““Do you like that?” I’ll say in surprise since it doesn’t seem like her type of thing, and she’ll look at me as if I’m mad. That!?” She’ll say, “No, it’s hideous” “Then why on earth,” I always want to say, “did you walk all the way over there to touch it?” but of course…I have learned to say nothing when shopping because no matter what you say… it doesn’t pay, so I say nothing.” Bill Bryson – ‘Notes From a Small Island’
It was our final day at my sister’s place on the east coast of Spain and it looked very much as though the sun was going to make a reappearance so after breakfast we drove south into the Province of Murcia, the Costa Calida and the resort town of Lo Pagán.
On the way we drove past salt water lagoons, separated from the sea by a narrow strip of land and now a site of carefully managed and intensive salt extraction. It turns out that this is the biggest and most important site for sea salt production in all of Europe. I didn’t know that! The flamingos did and there were flocks of hem paddling about in the shallow water and expertly fishing for salt water shrimps!
It reminded me of what else Spain is famous for (other than flamenco, bullfighting and El Cid).
First of all olives because Spain is the world’s leading producer of olives and is by a long way the country with the highest number of olive trees (more than three hundred million) and nowadays the world’s leading olive and olive oil producer and exporter and the world’s leading producer of table olives, which explains why cafés and bars are always so generous with a plate of olives to accompany every drink.
Next – Serrano Ham because go to Extemadura in the west and you will drive through fields of grazing Black Iberian Pigs gorging themselves on acorns in preparation for being turned into the Spanish gastro specialty, Jamón ibérico. Iberian ham products are processed throughout Extremadura, making this region the country’s leading producer and in a sparsely populated region about a million hectares of open range are used by over one thousand-five hundred livestock breeders.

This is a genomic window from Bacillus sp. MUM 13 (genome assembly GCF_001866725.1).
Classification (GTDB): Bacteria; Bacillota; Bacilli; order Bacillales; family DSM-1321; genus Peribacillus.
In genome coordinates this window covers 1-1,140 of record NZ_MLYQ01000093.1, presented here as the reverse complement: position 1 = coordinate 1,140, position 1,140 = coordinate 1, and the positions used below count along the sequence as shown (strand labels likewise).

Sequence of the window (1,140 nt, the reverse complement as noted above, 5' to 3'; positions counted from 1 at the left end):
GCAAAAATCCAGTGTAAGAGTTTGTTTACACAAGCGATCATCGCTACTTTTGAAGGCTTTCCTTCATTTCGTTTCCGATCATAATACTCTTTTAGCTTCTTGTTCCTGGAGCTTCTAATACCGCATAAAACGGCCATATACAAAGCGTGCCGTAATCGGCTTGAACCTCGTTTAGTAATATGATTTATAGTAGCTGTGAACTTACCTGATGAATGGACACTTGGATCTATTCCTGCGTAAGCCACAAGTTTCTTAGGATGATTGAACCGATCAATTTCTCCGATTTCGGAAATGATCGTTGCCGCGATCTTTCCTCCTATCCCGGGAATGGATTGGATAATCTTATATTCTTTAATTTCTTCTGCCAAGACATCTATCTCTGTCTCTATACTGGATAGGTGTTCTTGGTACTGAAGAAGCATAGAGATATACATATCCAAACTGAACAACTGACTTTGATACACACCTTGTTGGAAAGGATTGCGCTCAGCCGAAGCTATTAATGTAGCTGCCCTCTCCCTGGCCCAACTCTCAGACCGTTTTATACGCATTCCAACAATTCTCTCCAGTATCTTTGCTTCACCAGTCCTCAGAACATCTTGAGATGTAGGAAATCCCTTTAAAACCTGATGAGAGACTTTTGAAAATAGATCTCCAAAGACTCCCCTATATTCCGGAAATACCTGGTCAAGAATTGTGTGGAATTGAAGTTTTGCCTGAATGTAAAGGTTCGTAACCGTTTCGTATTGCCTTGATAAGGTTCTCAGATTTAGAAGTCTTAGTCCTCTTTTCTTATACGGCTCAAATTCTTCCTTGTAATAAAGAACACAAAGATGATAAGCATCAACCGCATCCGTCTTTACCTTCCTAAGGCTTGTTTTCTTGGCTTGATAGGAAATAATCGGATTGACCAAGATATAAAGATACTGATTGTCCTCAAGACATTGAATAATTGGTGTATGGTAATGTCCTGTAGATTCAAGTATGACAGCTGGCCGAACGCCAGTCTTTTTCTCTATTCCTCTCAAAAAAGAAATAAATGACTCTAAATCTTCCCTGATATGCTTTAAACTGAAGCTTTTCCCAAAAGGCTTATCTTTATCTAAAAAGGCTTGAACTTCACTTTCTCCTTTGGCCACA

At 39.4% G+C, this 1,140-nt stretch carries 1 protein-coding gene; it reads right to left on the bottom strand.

One of the fascinating things about the world’s great food it seems is the way they are a product of geography and Spain is a classic example, salt from the Mediterranean, Olives from the sun baked plains of Andalucia, Jamón ibérico from Extremadura and Rioja wine from the vinyards of the north.
I didn’t know what to expect of Lo Lo Pagán, would it be stylish like Alicante or utilitarian like Torrevieja? As it turned out it was somewhere between the two, leaning towards Alicante I would say. We stopped for a beer as the sun burned through the thinning cloud and then walked along a causeway which extended a mile or so into the lagoon. It was a lovely walk in the weak sunshine with statuesque flamingos on one side and see-sawing fishing boats on the other. At the end of the causeway there was a pumping windmill, idle today, but nothing else except an opportunity to look out to sea before turning around and walking all the way back.
The weather was good and I was almost tempted to suggest a swim in the sea but I could tell that no one else would be terribly enthusiastic about that so I said nothing and we returned to the car and drove to a shopping centre at La Zenia.
I am not a big fan of shopping as you know and fortunately neither is Mick so we left Kim and Lindsay to browse the shops and we went for a beer and a bocadillo!
In the late afternoon it started to rain, just a little drizzle, but we didn’t mind it was our last afternoon and evening and next morning we would be returning to English drizzle anyway.
It had been a good few days in Spain especially because I was able to confront some of my prejudices about the Levante region of Spain. I have to say that it is unlikely ever to become my favourite but I was able to scrape away at the surface of ex-pat life and appreciate some of the heritage and history of the region and I look forward to going back again!